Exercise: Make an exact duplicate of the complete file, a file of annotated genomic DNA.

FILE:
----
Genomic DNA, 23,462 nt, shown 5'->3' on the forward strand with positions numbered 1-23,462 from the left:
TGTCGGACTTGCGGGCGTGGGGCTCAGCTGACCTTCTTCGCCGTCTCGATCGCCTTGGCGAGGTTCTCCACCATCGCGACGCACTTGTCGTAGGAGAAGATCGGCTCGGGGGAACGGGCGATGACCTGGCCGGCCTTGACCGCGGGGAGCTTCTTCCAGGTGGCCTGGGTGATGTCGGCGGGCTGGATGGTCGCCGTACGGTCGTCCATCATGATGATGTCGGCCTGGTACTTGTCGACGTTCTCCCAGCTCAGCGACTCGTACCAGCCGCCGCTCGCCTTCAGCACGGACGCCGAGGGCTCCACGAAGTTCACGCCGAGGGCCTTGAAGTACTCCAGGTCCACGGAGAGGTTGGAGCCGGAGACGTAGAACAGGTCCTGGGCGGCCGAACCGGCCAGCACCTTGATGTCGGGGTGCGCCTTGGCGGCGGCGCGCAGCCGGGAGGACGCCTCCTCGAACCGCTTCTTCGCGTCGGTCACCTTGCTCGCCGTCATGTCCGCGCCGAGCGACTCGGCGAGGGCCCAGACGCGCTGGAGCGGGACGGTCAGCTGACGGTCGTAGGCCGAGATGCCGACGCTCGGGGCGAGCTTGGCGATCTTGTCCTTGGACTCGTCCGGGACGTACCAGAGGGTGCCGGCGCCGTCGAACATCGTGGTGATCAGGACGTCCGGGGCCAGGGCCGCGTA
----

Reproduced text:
Genomic DNA, 23,462 nt, shown 5'->3' on the forward strand with positions numbered 1-23,462 from the left:
TGTCGGACTTGCGGGCGTGGGGCTCAGCTGACCTTCTTCGCCGTCTCGATCGCCTTGGCGAGGTTCTCCACCATCGCGACGCACTTGTCGTAGGAGAAGATCGGCTCGGGGGAACGGGCGATGACCTGGCCGGCCTTGACCGCGGGGAGCTTCTTCCAGGTGGCCTGGGTGATGTCGGCGGGCTGGATGGTCGCCGTACGGTCGTCCATCATGATGATGTCGGCCTGGTACTTGTCGACGTTCTCCCAGCTCAGCGACTCGTACCAGCCGCCGCTCGCCTTCAGCACGGACGCCGAGGGCTCCACGAAGTTCACGCCGAGGGCCTTGAAGTACTCCAGGTCCACGGAGAGGTTGGAGCCGGAGACGTAGAACAGGTCCTGGGCGGCCGAACCGGCCAGCACCTTGATGTCGGGGTGCGCCTTGGCGGCGGCGCGCAGCCGGGAGGACGCCTCCTCGAACCGCTTCTTCGCGTCGGTCACCTTGCTCGCCGTCATGTCCGCGCCGAGCGACTCGGCGAGGGCCCAGACGCGCTGGAGCGGGACGGTCAGCTGACGGTCGTAGGCCGAGATGCCGACGCTCGGGGCGAGCTTGGCGATCTTGTCCTTGGACTCGTCCGGGACGTACCAGAGGGTGCCGGCGCCGTCGAACATCGTGGTGATCAGGACGTCCGGGGCCAGGGCCGCGTA